Wednesday, 26 January 2011


Royal Freeman HM King Harald V of Norway
Although making claims in the world of the London livery companies is a dangerous enterprise I think we are currently the only Company that has two reigning monarchs as freemen: HM the Queen and HM King Harald V of Norway.

King Harald is the third generation of his family to be free of the Company.  His grandfather, Prince Carl of Denmark, was admitted to the Company in 1896 when he married Princess Maud, the youngest daughter of the Prince of Wales, later King Edward VII.  Prince Carl went on to become Haakon VII,  the first king of the modern Kingdom of Norway when it peacefully separated from Sweden in 1905.  His son Olaf was, in his turn, free of the Company and his son, now Harald V, was admitted in November 1960.

Six degrees below and the Royal Palace, Oslo is surrounded by a light dusting of snow.  Unlike royal palaces in Britain you can walk right up to the front door.
This resulted in a party of four, Master Warden Tony Walker, Renter Warden Christian Williams, our Clerk, Alastair Ross, and myself having an audience with the king on Friday 21 January at the Royal Palace in Oslo to present a humble address marking the fiftieth anniversary of his admission.

The Humble Address illuminated on vellum commemorating the fiftieth anniversary of King Harald V of Norway being free of the Company.  This work was beautifully and most skillfully carried out by Timothy Noad.
The humble address on vellum contained the following wording agreed by the Court:

'The Master, Wardens and Brethren and Sisters of the Worshipful Company of Drapers of the City of London send fraternal greetings to His Majesty King Harald V of Norway and offer the Company's warmest congratulations on his fiftieth anniversary as a Freeman of the Company.

The Company is deeply proud of its continuous association with the Royal Family of Norway since 1896 when His Majesty's Grandfather His Majesty King Haakon VII (As His Royal Highness Prince Carl of Denmark) became a Freeman of the Company and we trust and hope this long association may long continue.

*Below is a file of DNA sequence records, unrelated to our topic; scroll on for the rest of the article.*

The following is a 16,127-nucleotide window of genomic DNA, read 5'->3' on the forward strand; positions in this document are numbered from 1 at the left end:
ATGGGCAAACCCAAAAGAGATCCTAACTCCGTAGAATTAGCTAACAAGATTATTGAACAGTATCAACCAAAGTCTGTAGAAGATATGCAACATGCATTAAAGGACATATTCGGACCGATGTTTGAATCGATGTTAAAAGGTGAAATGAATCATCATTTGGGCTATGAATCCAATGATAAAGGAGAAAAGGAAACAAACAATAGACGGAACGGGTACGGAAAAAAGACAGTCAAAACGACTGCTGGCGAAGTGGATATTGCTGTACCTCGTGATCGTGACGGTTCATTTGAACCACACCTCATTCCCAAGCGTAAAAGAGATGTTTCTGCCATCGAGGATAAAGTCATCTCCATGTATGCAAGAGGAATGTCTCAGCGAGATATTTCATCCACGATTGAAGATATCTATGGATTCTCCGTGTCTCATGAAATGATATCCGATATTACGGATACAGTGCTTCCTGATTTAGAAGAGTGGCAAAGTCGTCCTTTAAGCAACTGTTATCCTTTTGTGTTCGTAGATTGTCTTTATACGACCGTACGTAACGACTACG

It is our fervent wish that we will have the opportunity of welcoming His Majesty back to Drapers' Hall before too long.'

In the Bird Room of the Palace which is the ante-room to the King's Study and entirely painted with styilised mountain scenes abounding with bird life.  From left to right Christian Williams, Tony Walker, myself and Alastair Ross.  Not the best shot, I think we are all giving the king's ADC instructions how to use the camera.  But it is the only one he took.
We had a most enjoyable audience and discussed a wide number of topics and I shall be able to report back to the Court that our links remain strong with the Royal House of Norway.

King Haakon is in a select group of Drapers' Royal Freemen who were not in direct line of succession when they joined the Company, although they subsequently became monarchs.  There are two others. William of Orange was admitted to the Company in 1676 while Stadtholder of the Netherlands.  It was a clear indication of the Company supporting a wider City view at the time of their preference for a Protestant, rather than a Catholic, succession.  Finally, King George VI was admitted to the Company when Duke of York in 1919.


  1. Most interesting, Master. Incidentally, who was responsible for the beautiful illuminated calligraphy of the address?

  2. The calligraphy is the work of Timothy Noad. He, as you note, is both a remarkable artist and craftsmen. Timothy has done some other beautiful work for the Company including our last royal charter of 2008 and the certificate that HM The Queen signed to record the sixtieth anniversary of her admission to the Company in 2007. I have amended to post to acknowledge Timothy's elegant handiwork.